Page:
Regrettably, the approach of the music industry establishment, at WIPO and elsewhere, is frequently much less imaginative and more reactive. Blaming online content platforms for the low returns that artists receive, and moves to target them with additional responsibilities or obligations, are symptomatic of that approach. (And this phenomenon is far from unique to WIPO, see for example the link tax proposals in Europe.) This approach also stands in very stark contrast to the treatment that another challenged industry sector, the broadcasting sector, is receiving from the very same committee. Whereas Internet platforms find themselves under fire for the low returns that artists receive, broadcasters are being courted with special new rights. It is difficult to account for this disparity in treatment as anything other than a clash between established industry interests and newer innovators.

The approach taken by the GRULAC proposal falls somewhere in between. It correctly identifies a real problem faced by many artists, particularly smaller artists, in deriving adequate economic value from the use their creative work online. Amongst the possible solutions that it identifies is the creation of a global database of rights, which overlaps with Imogen Heap’s vision for Mycelia. But some of the other the ideas raised require a lot more analysis and discussion. Today, EFF shared our thoughts on the proposal at the SCCR meeting:

The Electronic Frontier Foundation welcomes the GRULAC paper on copyright in the digital environment. Although there are parts of the analysis that we do not agree with, it is clearly a topic long overdue for discussion, and the paper takes a refreshingly clean slate approach to the challenges that the transition to the digital environment poses to copyright owners and users. For example, the paper frankly acknowledges that the default assumption that reproduction of works requires the permission of the copyright owner is a poor fit for the digital environment, given that on the Internet reproduction is a routine and integral feature of the network.

Some of the possibilities to address this disconnect, such as replacing the requirement for permission with a duty to pay equitable remuneration to copyright owners, are interesting topics for discussion, though we would have to ensure that such solutions did not introduce their own problems. In any event, EFF observes with dismay that many such avenues for creative solutions to the digital disconnect may be foreclosed by plurilateral agreements that some members have entered into outside of WIPO, such as the Trans-Pacific Partnership, and this in itself should be a serious concern for this committee.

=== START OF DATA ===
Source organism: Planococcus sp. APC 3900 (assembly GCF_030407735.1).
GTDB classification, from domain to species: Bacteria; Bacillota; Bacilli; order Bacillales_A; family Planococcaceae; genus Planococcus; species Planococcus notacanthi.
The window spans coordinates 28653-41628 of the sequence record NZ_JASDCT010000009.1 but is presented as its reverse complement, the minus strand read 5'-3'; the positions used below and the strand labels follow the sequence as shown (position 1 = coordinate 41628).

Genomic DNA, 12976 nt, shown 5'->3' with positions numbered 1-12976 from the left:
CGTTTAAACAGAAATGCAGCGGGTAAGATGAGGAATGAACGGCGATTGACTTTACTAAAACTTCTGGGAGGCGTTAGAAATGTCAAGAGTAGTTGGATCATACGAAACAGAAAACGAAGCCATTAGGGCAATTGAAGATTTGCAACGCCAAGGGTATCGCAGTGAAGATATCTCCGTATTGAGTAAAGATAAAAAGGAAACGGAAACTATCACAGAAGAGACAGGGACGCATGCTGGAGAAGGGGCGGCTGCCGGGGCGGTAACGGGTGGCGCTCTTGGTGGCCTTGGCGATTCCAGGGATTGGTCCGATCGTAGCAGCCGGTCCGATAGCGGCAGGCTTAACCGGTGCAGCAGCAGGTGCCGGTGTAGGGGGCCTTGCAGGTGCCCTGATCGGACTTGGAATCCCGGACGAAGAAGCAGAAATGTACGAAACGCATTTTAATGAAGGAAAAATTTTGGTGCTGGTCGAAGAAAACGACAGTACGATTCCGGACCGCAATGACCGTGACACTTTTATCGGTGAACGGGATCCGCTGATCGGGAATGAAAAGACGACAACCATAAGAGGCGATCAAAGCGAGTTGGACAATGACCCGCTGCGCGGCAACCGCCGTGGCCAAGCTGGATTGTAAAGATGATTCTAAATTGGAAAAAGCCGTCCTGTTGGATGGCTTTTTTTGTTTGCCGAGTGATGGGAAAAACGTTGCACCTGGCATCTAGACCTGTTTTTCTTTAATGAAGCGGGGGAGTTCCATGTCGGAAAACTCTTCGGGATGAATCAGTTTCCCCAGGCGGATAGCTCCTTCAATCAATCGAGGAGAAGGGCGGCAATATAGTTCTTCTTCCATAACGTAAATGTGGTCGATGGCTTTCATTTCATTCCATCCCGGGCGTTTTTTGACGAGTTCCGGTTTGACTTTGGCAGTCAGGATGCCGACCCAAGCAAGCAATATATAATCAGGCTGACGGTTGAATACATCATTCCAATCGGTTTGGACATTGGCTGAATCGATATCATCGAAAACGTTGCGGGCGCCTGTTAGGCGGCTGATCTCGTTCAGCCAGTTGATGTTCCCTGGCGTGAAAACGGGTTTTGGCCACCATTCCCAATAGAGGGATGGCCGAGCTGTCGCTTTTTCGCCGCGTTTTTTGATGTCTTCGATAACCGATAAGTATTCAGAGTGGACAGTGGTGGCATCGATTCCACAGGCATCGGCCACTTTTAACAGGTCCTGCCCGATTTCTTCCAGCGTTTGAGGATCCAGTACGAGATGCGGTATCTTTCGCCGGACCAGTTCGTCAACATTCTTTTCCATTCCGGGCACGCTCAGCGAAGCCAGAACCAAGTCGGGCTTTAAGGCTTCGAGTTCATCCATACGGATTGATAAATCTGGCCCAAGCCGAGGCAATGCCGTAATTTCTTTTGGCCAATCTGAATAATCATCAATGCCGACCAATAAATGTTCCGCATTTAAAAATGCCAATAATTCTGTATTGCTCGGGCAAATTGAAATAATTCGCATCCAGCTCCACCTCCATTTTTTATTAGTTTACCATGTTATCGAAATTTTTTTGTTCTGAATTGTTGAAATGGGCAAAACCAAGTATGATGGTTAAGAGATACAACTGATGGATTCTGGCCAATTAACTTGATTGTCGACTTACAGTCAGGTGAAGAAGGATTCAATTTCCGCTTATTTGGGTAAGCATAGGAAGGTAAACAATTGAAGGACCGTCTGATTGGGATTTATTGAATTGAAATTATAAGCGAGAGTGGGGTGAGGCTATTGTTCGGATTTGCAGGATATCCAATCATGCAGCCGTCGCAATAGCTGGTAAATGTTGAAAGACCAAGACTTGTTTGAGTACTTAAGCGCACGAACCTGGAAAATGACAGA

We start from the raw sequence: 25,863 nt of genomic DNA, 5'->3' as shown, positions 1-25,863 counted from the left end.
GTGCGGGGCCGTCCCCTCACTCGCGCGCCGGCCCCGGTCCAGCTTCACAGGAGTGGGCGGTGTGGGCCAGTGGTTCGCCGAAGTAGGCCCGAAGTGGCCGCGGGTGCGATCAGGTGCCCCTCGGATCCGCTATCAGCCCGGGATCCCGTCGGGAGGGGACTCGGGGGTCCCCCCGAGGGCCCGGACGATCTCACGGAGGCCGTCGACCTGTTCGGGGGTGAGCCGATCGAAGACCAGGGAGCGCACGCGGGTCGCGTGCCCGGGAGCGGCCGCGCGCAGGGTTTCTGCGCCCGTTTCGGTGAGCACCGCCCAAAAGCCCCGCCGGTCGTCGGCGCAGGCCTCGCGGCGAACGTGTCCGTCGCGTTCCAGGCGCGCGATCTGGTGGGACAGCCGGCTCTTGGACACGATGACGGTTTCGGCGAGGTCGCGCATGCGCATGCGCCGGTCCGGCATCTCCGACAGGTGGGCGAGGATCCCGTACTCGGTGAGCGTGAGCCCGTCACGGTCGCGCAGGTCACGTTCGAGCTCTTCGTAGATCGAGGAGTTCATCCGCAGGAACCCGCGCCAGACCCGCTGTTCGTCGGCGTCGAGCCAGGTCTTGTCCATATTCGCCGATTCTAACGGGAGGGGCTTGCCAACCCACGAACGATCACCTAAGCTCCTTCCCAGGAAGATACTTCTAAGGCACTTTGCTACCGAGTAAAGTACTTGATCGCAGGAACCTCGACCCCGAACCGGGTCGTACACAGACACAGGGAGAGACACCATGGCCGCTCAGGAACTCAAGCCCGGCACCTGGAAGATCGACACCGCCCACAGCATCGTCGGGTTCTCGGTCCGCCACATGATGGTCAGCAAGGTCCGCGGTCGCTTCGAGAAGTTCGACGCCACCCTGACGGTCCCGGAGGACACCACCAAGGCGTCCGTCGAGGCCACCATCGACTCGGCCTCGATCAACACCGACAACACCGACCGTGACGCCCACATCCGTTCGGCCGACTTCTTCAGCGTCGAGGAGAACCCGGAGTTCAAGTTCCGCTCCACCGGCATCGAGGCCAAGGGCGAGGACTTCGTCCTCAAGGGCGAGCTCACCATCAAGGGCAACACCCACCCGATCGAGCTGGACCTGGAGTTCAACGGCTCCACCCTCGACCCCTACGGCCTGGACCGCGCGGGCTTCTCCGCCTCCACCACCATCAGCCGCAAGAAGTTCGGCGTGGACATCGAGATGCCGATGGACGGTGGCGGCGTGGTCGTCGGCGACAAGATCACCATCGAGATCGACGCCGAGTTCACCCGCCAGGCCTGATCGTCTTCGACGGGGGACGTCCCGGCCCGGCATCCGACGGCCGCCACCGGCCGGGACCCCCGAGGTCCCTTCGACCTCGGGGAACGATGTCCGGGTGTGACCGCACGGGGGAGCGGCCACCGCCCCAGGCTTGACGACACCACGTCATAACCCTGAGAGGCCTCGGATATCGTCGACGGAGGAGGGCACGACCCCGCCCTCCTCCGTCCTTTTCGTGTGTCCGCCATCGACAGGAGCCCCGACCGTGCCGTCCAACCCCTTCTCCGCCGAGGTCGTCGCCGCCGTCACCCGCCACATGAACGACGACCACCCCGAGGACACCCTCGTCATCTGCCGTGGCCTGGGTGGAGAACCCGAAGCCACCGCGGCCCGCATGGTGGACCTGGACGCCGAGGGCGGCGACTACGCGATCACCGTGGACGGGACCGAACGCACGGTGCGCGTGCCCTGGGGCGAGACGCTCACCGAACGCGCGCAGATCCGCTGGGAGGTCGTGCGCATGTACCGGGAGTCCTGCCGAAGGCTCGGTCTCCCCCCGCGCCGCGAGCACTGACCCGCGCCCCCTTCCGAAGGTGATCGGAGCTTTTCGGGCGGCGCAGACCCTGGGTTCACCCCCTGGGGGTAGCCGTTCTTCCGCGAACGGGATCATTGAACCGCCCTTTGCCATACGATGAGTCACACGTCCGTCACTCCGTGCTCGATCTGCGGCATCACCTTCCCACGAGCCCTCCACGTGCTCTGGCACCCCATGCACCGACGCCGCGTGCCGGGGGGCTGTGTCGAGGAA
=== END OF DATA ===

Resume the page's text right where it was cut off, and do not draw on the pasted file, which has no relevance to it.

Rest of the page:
Leaving that aside, what other policy options pointed to in the GRULAC paper stand out? We believe that a good place to start would be to look at the adequacy of copyright limitations and exceptions in the digital and online environment, and in particular, the extent to which open, flexible and general copyright exceptions such as fair use are a more appropriate fit than closed list exceptions. The need for stronger protection of the rights of users to bypass Technological Protection Mechanisms to access and use lawfully acquired content is also a vital topic of concern.

As to the issue of improving the transparency of payments made to artists by labels and online platforms, we consider that there may be merit in addressing this also, but we would encourage the committee to look creatively at technical solutions to this problem, rather than leaping to the assumption that heavy regulation of platforms may be required, as this may create more problems than it solves. For example, yesterday the recording artist Imogen Heap spoke at an EFF side event in Room B, to talk about how blockchain technology might be useful in developing a global music database such as that suggested in the GRULAC paper.

In conclusion for now, we thank GRULAC again for its most stimulating contribution and we look forward to participating in ongoing open-ended discussions of the committee on the issues that it presents.

As frustrating as the long-winded discussions at WIPO often are, our ability to participate in them is a key advantage that this multilateral forum has over the secretive, closed-door negotiations over copyright that take place in trade negotiations such as the Trans-Pacific Partnership. (During the only closed-door session of the week, EFF were still permitted to listen in, even though they weren’t allowed to contribute or share notes.) If future global norms around copyright in the digital environment are to be discussed—and there is an urgent need that they should be—EFF looks forward to participating in that process in this relatively open, multistakeholder format.